By hanging three convicted murderers on Tuesday, Japan ramped up the pace of capital punishment to the highest level in more than three...
TOKYO — By hanging three convicted murderers on Tuesday, Japan ramped up the pace of capital punishment to the highest level in more than three decades, bringing the number of executions to 13 in the past six months.
There is broad public support here for the death penalty, and one of those hanged on Tuesday was among the most reviled serial killers in Japan’s recent history.
Tsutomu Miyazaki, 45, killed four young girls in the late 1980s and left the charred bones of one 4-year-old victim on her parents’ doorstep. The Supreme Court, rejecting his final appeal, said he was motivated by a desire for sex and to make videos with his victims’ corpses.
But the case focused on the defendant’s mental ability to stand trial. Miyazaki told the court that the girls were killed by a “mouse-man.” He asked the judge for a bicycle to pedal while in prison.
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Also executed were Shinji Mutsuda, 37, who robbed and murdered two people before throwing their bodies into the ocean, and Yoshio Yamasaki, 73, who killed two people for insurance money.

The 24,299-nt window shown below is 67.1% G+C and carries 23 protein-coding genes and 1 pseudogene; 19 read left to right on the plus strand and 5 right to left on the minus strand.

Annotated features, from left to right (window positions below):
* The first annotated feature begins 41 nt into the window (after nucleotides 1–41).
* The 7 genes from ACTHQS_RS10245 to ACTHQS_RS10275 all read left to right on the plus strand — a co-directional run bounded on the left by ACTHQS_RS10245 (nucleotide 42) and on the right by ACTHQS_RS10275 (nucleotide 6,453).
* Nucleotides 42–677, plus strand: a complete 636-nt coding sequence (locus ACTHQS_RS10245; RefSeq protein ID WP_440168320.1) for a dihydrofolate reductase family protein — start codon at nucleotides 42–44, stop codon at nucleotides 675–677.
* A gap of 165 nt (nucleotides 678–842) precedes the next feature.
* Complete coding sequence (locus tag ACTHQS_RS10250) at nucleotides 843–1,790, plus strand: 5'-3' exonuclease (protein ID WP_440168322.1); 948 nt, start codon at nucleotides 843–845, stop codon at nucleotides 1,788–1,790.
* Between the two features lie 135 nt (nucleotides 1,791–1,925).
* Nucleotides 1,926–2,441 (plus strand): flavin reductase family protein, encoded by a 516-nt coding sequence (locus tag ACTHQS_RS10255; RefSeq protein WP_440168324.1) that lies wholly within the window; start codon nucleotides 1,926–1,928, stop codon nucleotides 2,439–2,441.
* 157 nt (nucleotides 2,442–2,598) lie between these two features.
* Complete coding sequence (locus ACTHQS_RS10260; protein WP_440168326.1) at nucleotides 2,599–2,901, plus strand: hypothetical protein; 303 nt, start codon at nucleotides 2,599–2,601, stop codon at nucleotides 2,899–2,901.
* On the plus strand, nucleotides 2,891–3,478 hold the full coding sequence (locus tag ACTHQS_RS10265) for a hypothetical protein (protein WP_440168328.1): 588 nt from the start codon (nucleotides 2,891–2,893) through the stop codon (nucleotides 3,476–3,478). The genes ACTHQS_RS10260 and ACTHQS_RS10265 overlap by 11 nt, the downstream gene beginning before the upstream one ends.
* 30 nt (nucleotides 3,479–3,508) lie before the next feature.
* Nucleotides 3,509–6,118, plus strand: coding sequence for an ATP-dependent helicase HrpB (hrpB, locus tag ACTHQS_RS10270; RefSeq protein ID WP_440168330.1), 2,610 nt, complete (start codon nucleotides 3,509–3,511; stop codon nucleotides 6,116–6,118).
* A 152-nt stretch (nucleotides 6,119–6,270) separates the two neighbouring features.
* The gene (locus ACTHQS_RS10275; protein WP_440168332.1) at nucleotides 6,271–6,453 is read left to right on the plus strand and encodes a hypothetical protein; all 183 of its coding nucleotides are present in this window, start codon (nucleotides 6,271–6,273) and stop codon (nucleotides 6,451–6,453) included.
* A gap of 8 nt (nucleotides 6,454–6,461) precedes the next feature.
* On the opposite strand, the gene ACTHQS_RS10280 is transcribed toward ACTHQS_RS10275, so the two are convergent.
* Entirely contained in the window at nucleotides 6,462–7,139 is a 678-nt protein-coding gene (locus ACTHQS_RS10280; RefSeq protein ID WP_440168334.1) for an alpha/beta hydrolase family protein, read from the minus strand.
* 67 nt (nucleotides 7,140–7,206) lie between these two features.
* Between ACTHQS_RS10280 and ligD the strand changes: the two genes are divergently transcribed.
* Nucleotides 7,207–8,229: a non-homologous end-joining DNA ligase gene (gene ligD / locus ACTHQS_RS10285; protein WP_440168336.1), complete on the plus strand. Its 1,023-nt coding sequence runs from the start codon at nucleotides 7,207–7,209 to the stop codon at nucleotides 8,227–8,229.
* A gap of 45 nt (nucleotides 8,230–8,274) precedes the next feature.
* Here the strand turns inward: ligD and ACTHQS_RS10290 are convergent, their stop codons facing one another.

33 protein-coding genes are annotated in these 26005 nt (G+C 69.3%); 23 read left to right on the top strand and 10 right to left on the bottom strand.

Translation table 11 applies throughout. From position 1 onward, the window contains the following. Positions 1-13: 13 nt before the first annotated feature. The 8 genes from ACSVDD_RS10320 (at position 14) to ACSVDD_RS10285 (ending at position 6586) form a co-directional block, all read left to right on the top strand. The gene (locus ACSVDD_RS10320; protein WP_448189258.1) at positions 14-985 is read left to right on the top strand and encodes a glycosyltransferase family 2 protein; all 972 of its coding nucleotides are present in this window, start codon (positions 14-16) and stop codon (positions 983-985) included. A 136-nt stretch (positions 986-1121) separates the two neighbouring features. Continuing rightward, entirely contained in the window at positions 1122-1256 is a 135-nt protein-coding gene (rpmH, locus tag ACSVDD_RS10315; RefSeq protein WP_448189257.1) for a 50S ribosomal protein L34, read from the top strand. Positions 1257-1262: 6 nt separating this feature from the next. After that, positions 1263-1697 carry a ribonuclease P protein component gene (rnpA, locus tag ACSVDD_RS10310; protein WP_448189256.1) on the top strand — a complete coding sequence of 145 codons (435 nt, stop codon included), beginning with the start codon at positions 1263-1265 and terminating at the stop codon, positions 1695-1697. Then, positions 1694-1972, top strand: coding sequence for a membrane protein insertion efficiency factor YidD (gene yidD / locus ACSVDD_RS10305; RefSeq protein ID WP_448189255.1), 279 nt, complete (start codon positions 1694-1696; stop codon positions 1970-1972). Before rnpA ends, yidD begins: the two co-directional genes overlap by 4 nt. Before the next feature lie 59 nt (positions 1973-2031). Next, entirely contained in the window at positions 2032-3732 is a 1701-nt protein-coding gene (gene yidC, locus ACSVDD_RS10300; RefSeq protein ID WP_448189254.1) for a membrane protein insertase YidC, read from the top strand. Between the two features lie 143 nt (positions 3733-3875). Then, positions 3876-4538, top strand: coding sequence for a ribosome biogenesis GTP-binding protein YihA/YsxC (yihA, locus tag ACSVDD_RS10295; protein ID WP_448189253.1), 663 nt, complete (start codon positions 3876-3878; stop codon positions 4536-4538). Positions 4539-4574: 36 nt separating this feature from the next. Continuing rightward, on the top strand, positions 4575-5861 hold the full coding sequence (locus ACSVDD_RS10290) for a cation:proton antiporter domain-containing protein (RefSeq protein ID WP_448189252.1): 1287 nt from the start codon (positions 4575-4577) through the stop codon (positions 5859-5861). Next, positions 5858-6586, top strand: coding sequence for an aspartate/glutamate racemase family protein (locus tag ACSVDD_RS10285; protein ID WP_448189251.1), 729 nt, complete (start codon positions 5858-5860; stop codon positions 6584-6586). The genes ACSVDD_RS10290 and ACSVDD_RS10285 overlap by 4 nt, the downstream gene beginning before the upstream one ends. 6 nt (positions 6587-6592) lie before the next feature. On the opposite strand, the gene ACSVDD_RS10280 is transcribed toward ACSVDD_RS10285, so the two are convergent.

Still, Japan, host next month to a summit of the Group of Eight industrialized powers, is under mounting international pressure to halt executions.
The U.N. General Assembly, in a nonbinding resolution passed in December, called on all countries to impose a moratorium on executions as a step toward abolishing the death penalty. Human-rights groups, the European Union and some Japanese legislators are also leaning on the Tokyo government to impose a moratorium.
Japan and the United States are the only G-8 members that carry out the death penalty. According to Amnesty International, 24 countries conducted executions last year.
On Tuesday, however, Prime Minister Yasuo Fukuda ruled out any change in policy. “The majority want it maintained,” he told news agencies from the G-8 countries. “I feel there is no need to change it, but we must also keep an eye on world opinion.”
In an effort to placate critics, Japan in December modified its practice of shrouding executions in secrecy. It now publicly releases the names and crimes of those hanged — on the day they are executed. Previously, the information was leaked to newspapers.
The hangings took place nine days after a young man with a knife killed seven people in a random attack in downtown Tokyo. Police said Tuesday that they had arrested four people who used the Internet to threaten similar attacks.
There is rising anxiety in Japan about violent crime, though the rate of random violent attacks has not increased significantly in the past decade.
The country was stunned by the stabbing rampage in Tokyo’s Akihabara shopping district.
“I think the timing of today’s executions on the heels of the Akihabara killings,” said Jeff Kingston, director of Asia studies at Temple University Japan, “was designed to send out a reassuring message to the Japanese people that the full sentence will be carried out.”